16 thoughts on “Soroban – Getting Started

  1. At 12 years old, I learnt Soroban for a term, under a Chinese instructor. I was the oldest in class and managed to cover only addition and subtraction. In Singapore then, most of the classes were conducted in Mandarin.

    The “formulae” in Mandarin are catchy and easy to memorise. There’s something about the Chinese language that streamlines information into short phrases. Daily practice is important, to improve on speed and accuracy.

    Even though I missed out on early right brain education, I was glad to have learnt some Soroban in my teens. It certainly helped improve the speed of my mental calculation. As a regular participant in Mathematical Olympiads, I benefitted from the higher speed and accuracy.


  2. Thanks, Mie Vee – great to hear an insider’s view on Soroban! Have already ordered a Soroban for Gavin but just waiting for it to arrive. Haven’t decided how I will teach him yet, though…


  3. I am a trained soroban instructor from India and residing in UK.I have trained my two children aged 4 and 9 for the past 3 months and am very impresses with their progress.The main thing of abacus culminates with over minimum 3 months of daily practice when they have started using the mental abacus method where they can visulaize the beads of abacus and arrive at answers.It surely has multiple benefits.I am planning to run an after school club in my community and give it my best shot to spread this amazing abacus way of doing mental math.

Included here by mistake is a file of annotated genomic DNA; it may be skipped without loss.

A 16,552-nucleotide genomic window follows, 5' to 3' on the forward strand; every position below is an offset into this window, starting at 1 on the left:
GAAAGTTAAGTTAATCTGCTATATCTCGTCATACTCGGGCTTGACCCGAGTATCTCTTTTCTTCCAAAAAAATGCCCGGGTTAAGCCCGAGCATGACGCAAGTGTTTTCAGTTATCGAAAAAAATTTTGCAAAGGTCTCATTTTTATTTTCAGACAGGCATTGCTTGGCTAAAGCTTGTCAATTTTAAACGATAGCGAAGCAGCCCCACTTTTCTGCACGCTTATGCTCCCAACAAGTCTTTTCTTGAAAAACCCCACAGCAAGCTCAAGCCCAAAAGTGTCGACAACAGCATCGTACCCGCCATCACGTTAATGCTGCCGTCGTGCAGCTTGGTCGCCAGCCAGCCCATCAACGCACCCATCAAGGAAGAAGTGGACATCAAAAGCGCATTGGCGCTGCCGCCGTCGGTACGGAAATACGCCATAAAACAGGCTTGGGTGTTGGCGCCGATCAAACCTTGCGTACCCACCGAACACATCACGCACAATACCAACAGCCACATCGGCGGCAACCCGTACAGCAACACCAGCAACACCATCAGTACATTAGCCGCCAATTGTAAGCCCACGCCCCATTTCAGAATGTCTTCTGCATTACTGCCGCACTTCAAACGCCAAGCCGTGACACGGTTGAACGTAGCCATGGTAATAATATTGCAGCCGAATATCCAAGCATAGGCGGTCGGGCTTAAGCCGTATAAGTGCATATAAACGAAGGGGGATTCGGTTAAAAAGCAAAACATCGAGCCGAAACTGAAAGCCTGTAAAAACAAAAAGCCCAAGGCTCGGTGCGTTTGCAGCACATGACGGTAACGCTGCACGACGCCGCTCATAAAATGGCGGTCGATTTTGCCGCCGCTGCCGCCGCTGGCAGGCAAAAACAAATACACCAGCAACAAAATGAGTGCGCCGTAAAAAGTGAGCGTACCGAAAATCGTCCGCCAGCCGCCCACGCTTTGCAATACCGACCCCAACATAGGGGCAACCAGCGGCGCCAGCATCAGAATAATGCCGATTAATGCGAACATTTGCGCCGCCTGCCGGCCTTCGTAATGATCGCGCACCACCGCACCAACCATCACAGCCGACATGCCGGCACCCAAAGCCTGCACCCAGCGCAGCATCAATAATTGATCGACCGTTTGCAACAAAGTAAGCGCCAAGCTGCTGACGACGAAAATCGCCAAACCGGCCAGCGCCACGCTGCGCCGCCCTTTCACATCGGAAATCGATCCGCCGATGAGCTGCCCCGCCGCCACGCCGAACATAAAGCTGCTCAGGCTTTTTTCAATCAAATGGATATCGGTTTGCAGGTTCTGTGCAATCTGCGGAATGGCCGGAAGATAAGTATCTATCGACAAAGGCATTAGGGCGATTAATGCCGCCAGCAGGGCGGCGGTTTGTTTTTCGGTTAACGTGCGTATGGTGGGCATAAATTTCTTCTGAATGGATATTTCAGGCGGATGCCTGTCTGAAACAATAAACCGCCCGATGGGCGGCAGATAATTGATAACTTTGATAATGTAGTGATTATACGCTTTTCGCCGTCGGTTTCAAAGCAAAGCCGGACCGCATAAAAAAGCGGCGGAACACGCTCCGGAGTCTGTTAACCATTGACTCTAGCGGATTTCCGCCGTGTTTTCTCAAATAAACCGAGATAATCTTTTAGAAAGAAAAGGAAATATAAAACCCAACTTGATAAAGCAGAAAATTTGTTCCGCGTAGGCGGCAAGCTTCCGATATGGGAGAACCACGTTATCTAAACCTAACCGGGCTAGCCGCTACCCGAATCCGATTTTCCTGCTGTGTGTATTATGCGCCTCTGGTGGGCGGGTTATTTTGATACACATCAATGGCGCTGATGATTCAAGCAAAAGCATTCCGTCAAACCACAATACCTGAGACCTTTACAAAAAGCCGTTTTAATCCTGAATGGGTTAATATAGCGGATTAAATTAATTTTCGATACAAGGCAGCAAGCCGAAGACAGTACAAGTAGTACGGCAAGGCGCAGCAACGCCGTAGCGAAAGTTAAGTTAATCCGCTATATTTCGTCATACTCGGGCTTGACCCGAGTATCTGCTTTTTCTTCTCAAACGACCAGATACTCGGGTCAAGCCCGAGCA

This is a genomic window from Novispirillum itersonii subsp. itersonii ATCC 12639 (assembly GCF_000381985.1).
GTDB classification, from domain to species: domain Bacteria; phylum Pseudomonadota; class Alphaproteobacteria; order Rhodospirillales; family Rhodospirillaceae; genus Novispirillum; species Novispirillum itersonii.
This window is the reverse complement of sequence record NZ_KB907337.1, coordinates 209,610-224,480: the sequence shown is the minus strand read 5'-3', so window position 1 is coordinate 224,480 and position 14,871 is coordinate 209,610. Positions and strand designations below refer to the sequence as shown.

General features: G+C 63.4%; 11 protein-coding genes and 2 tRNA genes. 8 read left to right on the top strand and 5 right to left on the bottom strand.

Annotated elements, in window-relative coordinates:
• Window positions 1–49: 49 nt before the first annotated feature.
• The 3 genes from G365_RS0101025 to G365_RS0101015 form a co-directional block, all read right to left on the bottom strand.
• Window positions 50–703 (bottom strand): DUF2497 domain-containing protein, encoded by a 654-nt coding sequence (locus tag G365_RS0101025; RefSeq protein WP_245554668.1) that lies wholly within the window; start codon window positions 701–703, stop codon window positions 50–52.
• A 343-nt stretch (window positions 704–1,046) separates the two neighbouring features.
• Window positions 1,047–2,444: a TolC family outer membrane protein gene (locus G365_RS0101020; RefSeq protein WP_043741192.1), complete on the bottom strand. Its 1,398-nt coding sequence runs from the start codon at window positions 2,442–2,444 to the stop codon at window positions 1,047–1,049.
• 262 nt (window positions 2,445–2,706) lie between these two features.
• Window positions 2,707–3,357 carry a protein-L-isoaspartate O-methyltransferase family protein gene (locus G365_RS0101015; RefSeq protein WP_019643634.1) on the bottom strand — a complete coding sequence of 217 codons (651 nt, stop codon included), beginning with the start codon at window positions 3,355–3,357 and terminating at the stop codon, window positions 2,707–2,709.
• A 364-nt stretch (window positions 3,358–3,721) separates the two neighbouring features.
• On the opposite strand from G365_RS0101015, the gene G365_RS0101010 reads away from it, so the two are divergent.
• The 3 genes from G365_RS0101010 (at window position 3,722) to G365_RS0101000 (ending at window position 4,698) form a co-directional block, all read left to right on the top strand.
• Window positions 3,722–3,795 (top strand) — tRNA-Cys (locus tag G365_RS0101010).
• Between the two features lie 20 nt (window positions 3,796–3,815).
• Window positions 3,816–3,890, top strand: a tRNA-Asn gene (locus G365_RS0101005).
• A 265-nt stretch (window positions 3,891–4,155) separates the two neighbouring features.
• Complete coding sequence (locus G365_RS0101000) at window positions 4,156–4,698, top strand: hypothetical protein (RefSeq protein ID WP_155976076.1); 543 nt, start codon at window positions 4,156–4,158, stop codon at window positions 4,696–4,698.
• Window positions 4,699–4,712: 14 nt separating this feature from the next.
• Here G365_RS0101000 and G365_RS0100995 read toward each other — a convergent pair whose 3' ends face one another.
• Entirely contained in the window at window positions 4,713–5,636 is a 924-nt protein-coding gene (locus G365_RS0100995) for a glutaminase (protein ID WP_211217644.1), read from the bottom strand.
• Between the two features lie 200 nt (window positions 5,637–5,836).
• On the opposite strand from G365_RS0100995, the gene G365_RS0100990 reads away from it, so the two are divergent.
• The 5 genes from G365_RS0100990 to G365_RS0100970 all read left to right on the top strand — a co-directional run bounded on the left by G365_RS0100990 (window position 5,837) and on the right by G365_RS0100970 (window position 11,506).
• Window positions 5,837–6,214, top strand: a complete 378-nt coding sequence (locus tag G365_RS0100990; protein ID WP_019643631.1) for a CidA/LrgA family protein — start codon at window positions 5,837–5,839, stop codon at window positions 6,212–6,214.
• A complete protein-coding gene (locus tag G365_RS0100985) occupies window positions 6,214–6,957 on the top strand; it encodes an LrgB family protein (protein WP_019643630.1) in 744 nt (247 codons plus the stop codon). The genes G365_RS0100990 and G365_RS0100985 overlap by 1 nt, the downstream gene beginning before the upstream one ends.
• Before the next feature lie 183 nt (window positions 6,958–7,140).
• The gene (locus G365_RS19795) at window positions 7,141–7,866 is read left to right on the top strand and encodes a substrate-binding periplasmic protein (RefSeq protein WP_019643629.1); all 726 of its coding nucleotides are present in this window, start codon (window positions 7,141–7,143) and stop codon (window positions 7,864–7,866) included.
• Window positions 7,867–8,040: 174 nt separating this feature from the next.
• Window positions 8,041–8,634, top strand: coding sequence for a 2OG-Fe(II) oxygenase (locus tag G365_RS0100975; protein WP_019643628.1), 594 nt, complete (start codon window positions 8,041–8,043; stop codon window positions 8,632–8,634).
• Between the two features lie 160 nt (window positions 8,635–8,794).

4. Hi Shenli,

    May you share which type of abacus you bought for your son ? I am thinking to get 11-digit plastic soroban with colorful beads, but wonder if it be useful to do so….Please advise if you have done so, thanks.


    1. FZ – I have two different Soroban abacus for Gavin. The coloured one with three pins (which is probably a bit of a waste of time because it’s very limited and soon to be outgrown, but kinda nice and fun for Gareth because it’s colourful) and a more serious one which even has a dot point for decimals (a friend gave it to us so I don’t know where it was bought from).

      But I have to agree that the regular abacus is a bit clumsy for Gavin because the beads are a lot smaller. Since I already bought the coloured one, I use that currently with the intention to move on to the regular abacus when he is more firmly grounded in Soroban.

      MieVee – it is very impressive what Fz has achieve with Venus. I am so inspired!


  5. Hi Fz, I’m not sure if the colourful beads could result in reliance on the colours for the place value. Generally, I’d suggest following what the teacher uses or suggests, and what’s allowed in Abacus certification exams / competitions.

    During my time, we used the abacus in plain beige/orange colour. After a few months of daily practice, it’s already possible to remove the abacus and do calculations with visualisation only.